Now she entered the church depressed and humiliated, not even able to remember whether it was built by the Franciscans or the Dominicans.
I charge thee to return, and change thy shape; Thou art too ugly to attend on me: Go, and return an old Franciscan friar; That holy shape becomes a devil best.
There were portraits of men with large, melancholy eyes which seemed to say you knew not what; there were long monks in the Franciscan habit or in the Dominican, with distraught faces, making gestures whose sense escaped you; there was an Assumption of the Virgin; there was a Crucifixion in which the painter by some magic of feeling had been able to suggest that the flesh of Christ's dead body was not human flesh only but divine; and there was an Ascension in which the Saviour seemed to surge up towards the empyrean and yet to stand upon the air as steadily as though it were solid ground: the uplifted arms of the Apostles, the sweep of their draperies, their ecstatic gestures, gave an impression of exultation and of holy joy.
As he passed the Rue de la Huchette, the odor of those admirable spits, which were incessantly turning, tickled his olfactory apparatus, and he bestowed a loving glance toward the Cyclopean roast, which one day drew from the Franciscan friar, Calatagirone, this pathetic exclamation: Veramente, queste rotisserie sono cosa stupenda !* But Jehan had not the wherewithal to buy a breakfast, and he plunged, with a profound sigh, under the gateway of the Petit-Châtelet, that enormous double trefoil of massive towers which guarded the entrance to the City.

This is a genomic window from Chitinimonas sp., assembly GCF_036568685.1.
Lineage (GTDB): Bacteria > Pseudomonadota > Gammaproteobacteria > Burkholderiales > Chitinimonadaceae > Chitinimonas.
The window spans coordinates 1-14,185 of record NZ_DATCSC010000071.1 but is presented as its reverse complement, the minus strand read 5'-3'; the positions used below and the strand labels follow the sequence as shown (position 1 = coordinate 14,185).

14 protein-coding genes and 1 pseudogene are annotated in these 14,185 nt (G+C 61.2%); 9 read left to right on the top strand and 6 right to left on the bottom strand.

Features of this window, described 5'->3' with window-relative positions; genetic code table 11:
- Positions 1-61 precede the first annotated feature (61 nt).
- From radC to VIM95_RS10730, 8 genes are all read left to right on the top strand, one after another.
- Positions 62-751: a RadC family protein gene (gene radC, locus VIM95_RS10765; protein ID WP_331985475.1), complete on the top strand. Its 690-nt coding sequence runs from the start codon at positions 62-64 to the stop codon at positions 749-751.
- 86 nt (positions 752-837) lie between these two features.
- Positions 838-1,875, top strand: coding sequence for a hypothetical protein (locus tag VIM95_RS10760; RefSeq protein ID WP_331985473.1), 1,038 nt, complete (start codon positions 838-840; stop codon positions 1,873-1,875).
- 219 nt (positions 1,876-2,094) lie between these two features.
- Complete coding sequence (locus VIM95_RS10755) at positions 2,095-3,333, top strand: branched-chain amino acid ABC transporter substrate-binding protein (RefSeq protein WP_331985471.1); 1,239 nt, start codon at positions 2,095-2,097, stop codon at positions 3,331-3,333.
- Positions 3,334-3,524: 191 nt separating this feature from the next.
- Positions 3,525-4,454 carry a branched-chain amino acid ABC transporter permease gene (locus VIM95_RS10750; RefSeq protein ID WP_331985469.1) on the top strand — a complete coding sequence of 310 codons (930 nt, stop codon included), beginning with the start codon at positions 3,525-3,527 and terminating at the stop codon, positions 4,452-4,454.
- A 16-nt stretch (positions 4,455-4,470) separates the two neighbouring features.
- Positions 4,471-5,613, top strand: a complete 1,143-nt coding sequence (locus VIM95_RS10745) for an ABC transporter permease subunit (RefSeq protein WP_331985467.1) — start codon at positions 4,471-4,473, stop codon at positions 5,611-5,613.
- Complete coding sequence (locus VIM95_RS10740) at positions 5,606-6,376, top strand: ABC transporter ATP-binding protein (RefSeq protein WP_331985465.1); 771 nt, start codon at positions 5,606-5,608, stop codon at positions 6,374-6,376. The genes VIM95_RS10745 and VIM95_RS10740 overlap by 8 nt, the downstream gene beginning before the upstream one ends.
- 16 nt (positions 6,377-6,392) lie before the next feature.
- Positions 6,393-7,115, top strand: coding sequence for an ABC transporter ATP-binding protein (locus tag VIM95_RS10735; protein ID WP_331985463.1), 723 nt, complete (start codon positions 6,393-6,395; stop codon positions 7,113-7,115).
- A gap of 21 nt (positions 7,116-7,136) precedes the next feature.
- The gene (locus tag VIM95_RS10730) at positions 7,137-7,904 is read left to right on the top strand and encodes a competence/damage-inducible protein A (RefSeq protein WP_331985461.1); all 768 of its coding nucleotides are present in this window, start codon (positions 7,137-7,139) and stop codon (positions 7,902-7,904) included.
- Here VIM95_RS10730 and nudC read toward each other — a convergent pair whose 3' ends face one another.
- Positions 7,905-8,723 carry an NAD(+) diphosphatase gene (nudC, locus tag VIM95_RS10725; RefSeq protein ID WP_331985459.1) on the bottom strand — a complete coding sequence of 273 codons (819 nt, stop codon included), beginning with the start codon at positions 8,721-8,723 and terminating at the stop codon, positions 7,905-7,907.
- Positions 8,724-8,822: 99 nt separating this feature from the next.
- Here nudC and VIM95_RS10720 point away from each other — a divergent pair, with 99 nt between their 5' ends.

Vincy, the mayor, a florid man, who would have served for a study of flesh in striking contrast with the Franciscan tints of Mr.
The Dominican and Franciscan friars, also, who had come to England in the thirteenth century, soon after the foundation of their orders in Italy, and who had been full at first of passionate zeal for the spiritual and physical welfare of the poor, had now departed widely from their early character and become selfish, luxurious, ignorant, and unprincipled.
Karen wrote that her complaints were dismissed by a number of the school's Franciscans, including Fr.
The Franciscans are committed to making the memory of this meeting ever more fruitful, seeing this as a necessary counterbalance to the political and environmental crises that characterize our era.'
Mimi was a member of the Secular Franciscans for 52 years as well as being charitable director of the Franciscan Outreach Program in Chicago for 15 years.
Maps of the Danube river basin and provinces of Franciscans and Jesuits have not only significant cultural but also historic value.A set of historic maps of the Hungarian monarchy, specifically the Danube river basin and provinces of Franciscans and Jesuits, became the most significant addition to the Old Art Collection in the Slovak National Gallery (SNG) last year.